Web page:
Up until this episode, the tacit understanding has been that Seo-jin is the real person and Robin is the interloper. But Ha-na's declaration flips all of that on its head- now everybody thinks that Seo-jin is just a facade put on the for sake of the family corporation, and that Robin is the real dominant personality. It's a turn of events that would have driven Seo-jin insane at the start of "Hyde, Jekyll and I". But bizarrely enough, here, he actually seems kind of happy about it.
That's because, for the first time in a long time, people want to talk to Seo-jin, and after the lonely moping of the last couple of episodes, Seo-jin is more than willing to accept attention from anyone. Seo-jin doesn't even seem to care whether or not he has a life anymore. If he can just be that guy, cheering Robin on from the sidelines, that's OK. The climatic scene at the radio station perfectly exemplifies this. Seo-jin is satisfied just being able to share in Robin's obviously fulfilling life. He doesn't even want anything in return.
But in the long run Robin is, in fact, the illusion. And even though his dreams have come true to an unbelievable extent, Robin can't help but sulk thinking about how this is all going to have to end. The relationship between Seo-jin and Robin has developed quite impressively- they've gone from being diametrically opposed to having genuine sympathy for one another. I suspect this rapport is what's ultimately going to factor into the ending.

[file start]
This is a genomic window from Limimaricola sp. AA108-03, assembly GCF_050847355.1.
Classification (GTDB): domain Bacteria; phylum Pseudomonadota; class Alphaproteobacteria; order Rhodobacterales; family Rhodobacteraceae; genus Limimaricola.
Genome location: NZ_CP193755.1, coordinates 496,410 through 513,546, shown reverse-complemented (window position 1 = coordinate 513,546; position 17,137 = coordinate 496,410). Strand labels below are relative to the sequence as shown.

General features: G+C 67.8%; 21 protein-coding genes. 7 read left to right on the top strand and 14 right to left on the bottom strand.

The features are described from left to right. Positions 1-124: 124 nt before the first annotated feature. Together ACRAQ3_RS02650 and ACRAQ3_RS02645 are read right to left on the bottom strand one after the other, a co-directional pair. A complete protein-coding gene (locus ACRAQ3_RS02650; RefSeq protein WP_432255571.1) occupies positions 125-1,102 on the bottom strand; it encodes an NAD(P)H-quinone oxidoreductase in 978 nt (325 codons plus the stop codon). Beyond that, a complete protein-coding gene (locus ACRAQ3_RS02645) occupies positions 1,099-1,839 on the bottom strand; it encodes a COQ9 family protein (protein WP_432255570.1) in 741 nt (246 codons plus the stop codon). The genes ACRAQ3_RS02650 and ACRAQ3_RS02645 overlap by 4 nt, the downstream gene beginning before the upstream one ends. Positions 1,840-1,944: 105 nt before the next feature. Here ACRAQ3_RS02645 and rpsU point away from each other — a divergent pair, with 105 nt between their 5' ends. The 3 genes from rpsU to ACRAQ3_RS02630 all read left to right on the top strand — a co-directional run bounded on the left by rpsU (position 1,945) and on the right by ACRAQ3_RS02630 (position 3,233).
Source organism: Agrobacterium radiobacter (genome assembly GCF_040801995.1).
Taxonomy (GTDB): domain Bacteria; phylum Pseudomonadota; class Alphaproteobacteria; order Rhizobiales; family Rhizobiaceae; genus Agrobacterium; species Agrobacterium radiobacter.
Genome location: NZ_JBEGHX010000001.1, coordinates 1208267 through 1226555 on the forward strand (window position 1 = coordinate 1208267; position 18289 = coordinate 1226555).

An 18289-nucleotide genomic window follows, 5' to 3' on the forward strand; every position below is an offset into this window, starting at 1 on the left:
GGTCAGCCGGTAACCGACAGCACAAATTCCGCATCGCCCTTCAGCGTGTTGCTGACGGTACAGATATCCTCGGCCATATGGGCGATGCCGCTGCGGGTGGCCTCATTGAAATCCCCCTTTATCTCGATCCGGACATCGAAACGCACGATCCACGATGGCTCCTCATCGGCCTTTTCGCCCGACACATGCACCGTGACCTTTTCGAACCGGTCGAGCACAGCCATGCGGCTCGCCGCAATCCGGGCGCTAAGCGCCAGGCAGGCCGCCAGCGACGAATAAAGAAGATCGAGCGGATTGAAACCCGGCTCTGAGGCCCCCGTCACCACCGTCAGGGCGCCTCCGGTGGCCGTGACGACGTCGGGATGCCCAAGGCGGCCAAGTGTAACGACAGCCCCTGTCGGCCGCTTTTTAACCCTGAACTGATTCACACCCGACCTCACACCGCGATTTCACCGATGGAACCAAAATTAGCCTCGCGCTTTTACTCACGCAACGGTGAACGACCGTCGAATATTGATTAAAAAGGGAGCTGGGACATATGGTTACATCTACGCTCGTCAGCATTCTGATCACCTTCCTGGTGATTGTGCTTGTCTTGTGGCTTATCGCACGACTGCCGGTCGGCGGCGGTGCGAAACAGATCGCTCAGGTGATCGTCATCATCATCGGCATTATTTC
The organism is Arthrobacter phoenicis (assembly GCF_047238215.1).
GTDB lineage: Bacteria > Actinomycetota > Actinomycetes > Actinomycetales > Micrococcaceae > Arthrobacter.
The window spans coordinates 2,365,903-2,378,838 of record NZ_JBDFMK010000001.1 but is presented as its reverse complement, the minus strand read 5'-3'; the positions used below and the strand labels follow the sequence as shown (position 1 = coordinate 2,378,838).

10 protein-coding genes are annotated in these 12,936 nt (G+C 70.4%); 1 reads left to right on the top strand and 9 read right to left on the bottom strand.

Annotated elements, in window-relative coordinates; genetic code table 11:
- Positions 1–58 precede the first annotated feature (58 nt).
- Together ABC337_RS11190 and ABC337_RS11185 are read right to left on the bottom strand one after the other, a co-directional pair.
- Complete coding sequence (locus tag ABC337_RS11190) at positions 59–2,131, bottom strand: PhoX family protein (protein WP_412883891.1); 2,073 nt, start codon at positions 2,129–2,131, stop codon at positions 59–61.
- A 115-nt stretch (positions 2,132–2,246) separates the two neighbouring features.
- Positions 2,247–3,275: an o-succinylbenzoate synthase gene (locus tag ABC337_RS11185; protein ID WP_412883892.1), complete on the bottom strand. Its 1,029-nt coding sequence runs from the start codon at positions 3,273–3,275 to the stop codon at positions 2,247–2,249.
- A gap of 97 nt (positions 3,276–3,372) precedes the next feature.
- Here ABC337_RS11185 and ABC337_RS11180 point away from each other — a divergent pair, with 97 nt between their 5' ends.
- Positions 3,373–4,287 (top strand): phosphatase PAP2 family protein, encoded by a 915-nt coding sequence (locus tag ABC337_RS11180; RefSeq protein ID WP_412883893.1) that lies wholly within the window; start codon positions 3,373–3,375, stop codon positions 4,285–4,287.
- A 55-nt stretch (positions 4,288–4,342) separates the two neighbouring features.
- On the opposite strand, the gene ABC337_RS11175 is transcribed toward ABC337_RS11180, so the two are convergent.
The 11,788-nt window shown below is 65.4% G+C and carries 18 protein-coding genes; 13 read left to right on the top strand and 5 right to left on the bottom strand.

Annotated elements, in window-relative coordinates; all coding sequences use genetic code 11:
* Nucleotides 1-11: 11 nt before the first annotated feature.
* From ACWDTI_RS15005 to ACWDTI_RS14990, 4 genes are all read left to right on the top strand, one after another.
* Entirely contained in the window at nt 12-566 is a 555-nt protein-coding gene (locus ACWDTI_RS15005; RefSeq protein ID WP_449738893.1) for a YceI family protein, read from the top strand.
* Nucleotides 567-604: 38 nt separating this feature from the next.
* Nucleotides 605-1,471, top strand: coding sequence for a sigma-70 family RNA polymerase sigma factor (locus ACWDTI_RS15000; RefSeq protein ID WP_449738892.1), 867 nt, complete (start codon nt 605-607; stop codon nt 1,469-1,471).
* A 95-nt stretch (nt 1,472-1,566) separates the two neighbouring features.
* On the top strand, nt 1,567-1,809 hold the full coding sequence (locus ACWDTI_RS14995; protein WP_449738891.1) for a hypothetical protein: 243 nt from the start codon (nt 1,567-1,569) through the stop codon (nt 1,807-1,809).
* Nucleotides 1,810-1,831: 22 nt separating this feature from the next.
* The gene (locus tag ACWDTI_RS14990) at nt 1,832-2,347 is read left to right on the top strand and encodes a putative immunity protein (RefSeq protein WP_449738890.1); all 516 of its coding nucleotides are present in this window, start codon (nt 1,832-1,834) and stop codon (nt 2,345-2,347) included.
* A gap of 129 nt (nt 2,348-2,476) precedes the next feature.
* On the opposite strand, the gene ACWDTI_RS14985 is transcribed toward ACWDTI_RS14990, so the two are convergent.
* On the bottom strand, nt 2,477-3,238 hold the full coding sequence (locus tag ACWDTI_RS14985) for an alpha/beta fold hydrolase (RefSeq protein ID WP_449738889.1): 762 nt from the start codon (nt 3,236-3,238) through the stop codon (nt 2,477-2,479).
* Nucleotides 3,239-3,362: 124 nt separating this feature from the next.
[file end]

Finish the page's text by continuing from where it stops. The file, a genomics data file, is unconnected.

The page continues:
The other characters feel rather well-rounded too, as they're similarly forced to come to terms with what they really want in life. My favorite example of this Seung-yeon. Once again his evil plan has failed spectactularly, but the best part is watching him stew about angrily for being so ineffectual. The big joke here is that Seung-yeon doesn't actually need to play the role of villain at all. Seung-yeon could have a happy ending too, if only he would just look around.
There's something very comforting about "Hyde, Jekyll and I". The big problems haven't gone away, but there's a very clear sense here that life can be lived fulfillingly on a day-by-day basis just so long as we pay attention to the small victories. That's what Seo-jin has learned here- ironically enough it's a lesson he actually took from Robin, who right now seems incapable of appreciating his own life lessons. That's really just how it goes though- the more you think you have, the more scared you are of losing it.
Review by William Schwartz
"Hyde, Jekyll and I" is directed by Jo Yeong-gwang, written by Kim Ji-woon-II and features Hyun Bin, Han Ji-min, Sung Joon, Hyeri, Lee Seung-joon, Han Sang-jin, Shin Eun-jung, Lee Duk-hwa and many more.
Staff writer. Has been writing articles for HanCinema since 2012, having lived in South Korea since 2011. Started out in Gyeongju, then to Daegu, then to Ansan, then to Yeongju, then to Seoul, lived on the road for HanCinema's travel diaries series in the summer of 2016, and is currently settled in Anyang. Has good tips for utilizing South Korea's public bus system. William Schwartz can be contacted via firstname.lastname@example.org.
"[HanCinema's Drama Review] "Hyde, Jekyll and I" Episode 18"
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